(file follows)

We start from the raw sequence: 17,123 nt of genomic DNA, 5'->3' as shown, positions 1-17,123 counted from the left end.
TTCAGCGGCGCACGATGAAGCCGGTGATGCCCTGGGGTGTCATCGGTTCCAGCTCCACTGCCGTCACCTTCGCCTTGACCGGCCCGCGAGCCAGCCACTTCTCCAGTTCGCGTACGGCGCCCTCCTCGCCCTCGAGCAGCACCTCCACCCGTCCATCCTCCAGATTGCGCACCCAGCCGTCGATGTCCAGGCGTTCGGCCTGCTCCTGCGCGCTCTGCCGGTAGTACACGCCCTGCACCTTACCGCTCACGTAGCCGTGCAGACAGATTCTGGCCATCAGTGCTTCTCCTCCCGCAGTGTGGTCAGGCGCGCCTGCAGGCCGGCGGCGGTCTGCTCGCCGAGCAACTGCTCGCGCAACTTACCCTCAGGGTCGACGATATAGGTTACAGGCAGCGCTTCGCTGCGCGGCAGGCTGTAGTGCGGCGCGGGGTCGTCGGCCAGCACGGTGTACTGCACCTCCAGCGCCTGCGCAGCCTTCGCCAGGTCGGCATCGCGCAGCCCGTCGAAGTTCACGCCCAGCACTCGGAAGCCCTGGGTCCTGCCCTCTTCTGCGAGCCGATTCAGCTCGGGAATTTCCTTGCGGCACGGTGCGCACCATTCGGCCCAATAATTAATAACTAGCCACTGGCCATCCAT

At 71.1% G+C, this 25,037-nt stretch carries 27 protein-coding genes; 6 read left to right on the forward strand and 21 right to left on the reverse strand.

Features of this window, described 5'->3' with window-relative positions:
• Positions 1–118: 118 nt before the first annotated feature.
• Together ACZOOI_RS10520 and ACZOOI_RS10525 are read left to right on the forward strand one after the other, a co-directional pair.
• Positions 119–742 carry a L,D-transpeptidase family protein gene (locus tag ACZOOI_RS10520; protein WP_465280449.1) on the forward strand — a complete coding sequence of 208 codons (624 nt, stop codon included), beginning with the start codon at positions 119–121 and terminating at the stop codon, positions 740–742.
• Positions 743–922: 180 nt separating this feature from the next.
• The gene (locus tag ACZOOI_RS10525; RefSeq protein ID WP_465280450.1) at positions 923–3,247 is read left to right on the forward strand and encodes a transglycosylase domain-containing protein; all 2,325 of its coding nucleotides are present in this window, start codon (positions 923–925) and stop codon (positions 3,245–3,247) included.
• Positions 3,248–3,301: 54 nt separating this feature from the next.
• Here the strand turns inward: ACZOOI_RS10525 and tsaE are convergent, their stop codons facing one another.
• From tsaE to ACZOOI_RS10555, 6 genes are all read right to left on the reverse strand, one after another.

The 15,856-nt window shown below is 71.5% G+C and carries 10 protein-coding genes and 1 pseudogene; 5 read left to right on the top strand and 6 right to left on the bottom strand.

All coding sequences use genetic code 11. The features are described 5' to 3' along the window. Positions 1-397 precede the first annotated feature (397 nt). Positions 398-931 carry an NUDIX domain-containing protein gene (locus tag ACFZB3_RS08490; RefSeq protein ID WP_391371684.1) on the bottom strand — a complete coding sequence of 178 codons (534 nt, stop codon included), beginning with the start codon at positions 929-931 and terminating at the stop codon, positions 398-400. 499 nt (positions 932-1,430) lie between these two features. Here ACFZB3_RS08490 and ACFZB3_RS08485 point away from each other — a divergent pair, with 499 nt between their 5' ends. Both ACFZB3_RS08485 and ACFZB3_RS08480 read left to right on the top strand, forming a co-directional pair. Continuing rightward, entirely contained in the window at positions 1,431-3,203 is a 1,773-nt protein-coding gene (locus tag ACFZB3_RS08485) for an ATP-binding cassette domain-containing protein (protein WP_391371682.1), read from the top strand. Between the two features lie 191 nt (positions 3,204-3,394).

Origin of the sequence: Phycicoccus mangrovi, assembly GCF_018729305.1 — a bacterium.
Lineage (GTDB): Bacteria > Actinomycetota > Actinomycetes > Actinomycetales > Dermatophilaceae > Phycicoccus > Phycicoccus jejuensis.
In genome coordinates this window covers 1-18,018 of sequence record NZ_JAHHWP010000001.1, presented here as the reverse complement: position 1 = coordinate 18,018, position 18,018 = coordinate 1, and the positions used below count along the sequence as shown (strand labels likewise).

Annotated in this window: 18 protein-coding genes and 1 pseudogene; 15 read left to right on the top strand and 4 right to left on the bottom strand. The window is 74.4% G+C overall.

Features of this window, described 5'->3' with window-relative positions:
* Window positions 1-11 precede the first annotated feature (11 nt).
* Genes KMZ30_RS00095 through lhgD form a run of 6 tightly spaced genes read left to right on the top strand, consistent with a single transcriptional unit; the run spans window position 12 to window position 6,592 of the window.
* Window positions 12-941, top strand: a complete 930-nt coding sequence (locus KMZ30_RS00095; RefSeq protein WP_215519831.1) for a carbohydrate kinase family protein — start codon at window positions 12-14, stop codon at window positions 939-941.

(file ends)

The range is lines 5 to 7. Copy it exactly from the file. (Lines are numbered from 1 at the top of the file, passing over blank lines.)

• Positions 1–118: 118 nt before the first annotated feature.
• Together ACZOOI_RS10520 and ACZOOI_RS10525 are read left to right on the forward strand one after the other, a co-directional pair.
• Positions 119–742 carry a L,D-transpeptidase family protein gene (locus tag ACZOOI_RS10520; protein WP_465280449.1) on the forward strand — a complete coding sequence of 208 codons (624 nt, stop codon included), beginning with the start codon at positions 119–121 and terminating at the stop codon, positions 740–742.